• Internet is unique platform for self-expression and participation. Issues of ownership and multiple opportunities for success . Misha’s journal site. Trip to France and similarity to ant-hills.
  • Is
  • Argues against reliance on course-management systems and market model approaches to higher education. Rather it advocates for faculty who design, deliver, and own the intellectual content of their courses.
  • Argues against reliance on course-management systems and market model approaches to higher education. Rather it advocates for faculty who design, deliver, and own the intellectual content of their courses.
  • UWEX P

    1. 1. Innovative Techniques for Teaching Science in Distance Education Dr. Sean Connin Skidmore College University Without Walls
    2. 2. The Road Ahead <ul><li>Science, Literacy, Success </li></ul><ul><li>Asynchronous Classrooms </li></ul><ul><li>Course Presentation and Pedagogy </li></ul><ul><li>Implications and Discussion </li></ul>
    3. 3. Science Defined <ul><li>A method for acquiring knowledge about the world through objective inquiry. </li></ul><ul><ul><ul><ul><ul><li>Empirical – focus on observable phenomena </li></ul></ul></ul></ul></ul><ul><ul><ul><ul><ul><li>Formal – focus on abstract systems </li></ul></ul></ul></ul></ul>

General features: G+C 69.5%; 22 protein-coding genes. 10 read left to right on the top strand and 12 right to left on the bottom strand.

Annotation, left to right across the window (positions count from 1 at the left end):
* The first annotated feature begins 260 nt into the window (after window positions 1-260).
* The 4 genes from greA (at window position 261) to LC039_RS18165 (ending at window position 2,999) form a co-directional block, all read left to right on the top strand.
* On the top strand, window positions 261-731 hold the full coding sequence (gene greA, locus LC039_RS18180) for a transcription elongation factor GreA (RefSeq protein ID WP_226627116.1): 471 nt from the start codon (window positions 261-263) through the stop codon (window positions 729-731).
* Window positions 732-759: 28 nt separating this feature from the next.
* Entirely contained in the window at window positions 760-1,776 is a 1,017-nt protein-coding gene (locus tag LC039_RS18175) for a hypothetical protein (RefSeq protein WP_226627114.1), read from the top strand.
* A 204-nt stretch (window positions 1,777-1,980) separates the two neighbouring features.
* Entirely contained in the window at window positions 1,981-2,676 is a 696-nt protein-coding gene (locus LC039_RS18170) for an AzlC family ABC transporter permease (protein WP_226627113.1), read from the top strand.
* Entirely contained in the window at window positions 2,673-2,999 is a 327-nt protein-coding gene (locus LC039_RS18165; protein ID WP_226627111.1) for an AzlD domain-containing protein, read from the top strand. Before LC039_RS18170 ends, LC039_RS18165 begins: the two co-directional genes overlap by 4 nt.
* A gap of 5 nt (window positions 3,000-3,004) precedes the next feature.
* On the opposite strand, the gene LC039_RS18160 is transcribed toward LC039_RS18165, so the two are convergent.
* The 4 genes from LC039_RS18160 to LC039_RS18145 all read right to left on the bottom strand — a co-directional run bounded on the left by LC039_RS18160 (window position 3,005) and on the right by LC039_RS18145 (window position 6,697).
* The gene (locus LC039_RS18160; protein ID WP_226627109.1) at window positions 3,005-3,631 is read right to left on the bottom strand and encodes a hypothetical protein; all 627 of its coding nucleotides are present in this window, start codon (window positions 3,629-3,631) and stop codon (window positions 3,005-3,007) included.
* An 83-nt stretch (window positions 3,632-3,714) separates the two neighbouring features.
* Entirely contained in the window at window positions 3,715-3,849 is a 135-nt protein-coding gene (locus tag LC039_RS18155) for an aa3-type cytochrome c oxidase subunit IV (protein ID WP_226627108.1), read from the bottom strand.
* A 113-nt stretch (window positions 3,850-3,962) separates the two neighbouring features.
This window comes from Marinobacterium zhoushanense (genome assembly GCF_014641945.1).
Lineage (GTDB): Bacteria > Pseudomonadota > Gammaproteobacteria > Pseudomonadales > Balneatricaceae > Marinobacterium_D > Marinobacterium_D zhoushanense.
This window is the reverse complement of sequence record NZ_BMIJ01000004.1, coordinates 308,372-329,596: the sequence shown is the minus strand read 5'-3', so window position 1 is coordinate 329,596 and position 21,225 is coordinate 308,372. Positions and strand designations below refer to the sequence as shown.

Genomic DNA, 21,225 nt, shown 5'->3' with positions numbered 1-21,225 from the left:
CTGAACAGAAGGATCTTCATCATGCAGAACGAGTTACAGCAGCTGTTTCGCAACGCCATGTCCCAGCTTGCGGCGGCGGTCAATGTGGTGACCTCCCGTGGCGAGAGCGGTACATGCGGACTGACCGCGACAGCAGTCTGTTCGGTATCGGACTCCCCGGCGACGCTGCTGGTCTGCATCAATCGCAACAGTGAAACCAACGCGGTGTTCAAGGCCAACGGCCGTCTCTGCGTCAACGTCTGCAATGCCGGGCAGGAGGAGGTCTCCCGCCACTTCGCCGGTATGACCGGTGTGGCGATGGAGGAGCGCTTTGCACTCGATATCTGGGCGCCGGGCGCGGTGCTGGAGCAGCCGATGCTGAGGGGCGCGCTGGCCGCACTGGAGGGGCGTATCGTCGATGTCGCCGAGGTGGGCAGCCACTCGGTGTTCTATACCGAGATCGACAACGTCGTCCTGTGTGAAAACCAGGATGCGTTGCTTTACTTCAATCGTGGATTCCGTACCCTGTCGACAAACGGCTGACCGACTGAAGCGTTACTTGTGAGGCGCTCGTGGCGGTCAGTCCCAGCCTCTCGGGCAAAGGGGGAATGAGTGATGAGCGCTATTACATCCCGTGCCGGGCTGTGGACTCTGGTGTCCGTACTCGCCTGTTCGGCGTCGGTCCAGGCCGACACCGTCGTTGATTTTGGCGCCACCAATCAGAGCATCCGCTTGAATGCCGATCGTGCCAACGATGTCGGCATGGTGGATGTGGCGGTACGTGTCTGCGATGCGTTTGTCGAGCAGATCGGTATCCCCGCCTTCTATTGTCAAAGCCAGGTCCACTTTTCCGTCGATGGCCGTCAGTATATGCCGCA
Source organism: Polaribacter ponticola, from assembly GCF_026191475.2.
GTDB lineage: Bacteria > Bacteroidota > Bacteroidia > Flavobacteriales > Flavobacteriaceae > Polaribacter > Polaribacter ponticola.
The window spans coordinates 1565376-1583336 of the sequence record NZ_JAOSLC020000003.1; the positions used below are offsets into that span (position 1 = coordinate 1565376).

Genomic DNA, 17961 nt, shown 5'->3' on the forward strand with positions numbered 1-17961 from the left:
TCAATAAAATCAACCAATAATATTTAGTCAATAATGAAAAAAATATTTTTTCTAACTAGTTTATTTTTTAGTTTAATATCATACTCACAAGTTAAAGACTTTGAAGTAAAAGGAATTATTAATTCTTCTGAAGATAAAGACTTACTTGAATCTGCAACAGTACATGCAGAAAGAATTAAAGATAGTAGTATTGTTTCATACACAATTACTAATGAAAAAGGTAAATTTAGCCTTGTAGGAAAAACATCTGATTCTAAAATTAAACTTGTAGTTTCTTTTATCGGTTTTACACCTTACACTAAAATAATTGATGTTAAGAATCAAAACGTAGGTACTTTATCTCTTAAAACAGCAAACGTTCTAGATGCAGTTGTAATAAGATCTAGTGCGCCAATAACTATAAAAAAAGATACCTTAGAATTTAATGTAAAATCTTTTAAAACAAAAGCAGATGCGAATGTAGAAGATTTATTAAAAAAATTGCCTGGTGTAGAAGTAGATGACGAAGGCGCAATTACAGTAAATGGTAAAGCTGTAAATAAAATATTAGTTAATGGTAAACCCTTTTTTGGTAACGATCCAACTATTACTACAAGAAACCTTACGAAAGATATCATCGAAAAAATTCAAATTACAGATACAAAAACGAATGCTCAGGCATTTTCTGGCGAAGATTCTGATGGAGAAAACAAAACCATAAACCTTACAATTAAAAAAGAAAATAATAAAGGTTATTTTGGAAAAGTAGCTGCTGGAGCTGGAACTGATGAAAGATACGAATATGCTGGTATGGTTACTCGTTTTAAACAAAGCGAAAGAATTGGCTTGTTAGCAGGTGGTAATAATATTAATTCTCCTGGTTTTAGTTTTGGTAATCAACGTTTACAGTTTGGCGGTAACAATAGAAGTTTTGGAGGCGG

4. 4. Emergent Properties of Science Mixed Protozoan Plankton Painting: Mathew Ritchie
    5. 5. Literacy and Science <ul><li>Science Literacy – an ability to demonstrate specific skills and content knowledge related to science. </li></ul><ul><ul><ul><ul><ul><li>Balancing chemical formula </li></ul></ul></ul></ul></ul><ul><ul><ul><ul><ul><li>Ordering geological time periods </li></ul></ul></ul></ul></ul><ul><ul><ul><ul><ul><li>Constructing a scientific study </li></ul></ul></ul></ul></ul>
    6. 6. Literacy and Science <ul><li>Scientific Literacy (Awareness) – an ability to understand scientific issues in context and distinguish scientific knowledge from pseudoscience. </li></ul><ul><ul><ul><ul><ul><li>Understanding of experimental design </li></ul></ul></ul></ul></ul><ul><ul><ul><ul><ul><li>Critical thinking </li></ul></ul></ul></ul></ul><ul><ul><ul><ul><ul><li>Science in society </li></ul></ul></ul></ul></ul>
    7. 7. <ul><li>A description of the literate individual might be framed in relation to their ability to access scientific information, comprehend it, and derive a thoughtful response to it. </li></ul>
    8. 8. Asynchronous Classrooms Creative Learning Environments <ul><li>Time independent </li></ul><ul><li>Support a multiple intelligence approach </li></ul><ul><li>Can enhance communication and comprehension </li></ul><ul><li>Broadens opportunity for student investment </li></ul>
    9. 9. Demonstration Courses <ul><li>Great Migrations </li></ul><ul><li>The Architecture of Life </li></ul><ul><li>The Fragmented Landscape </li></ul><ul><li>Living in Winter Environments </li></ul>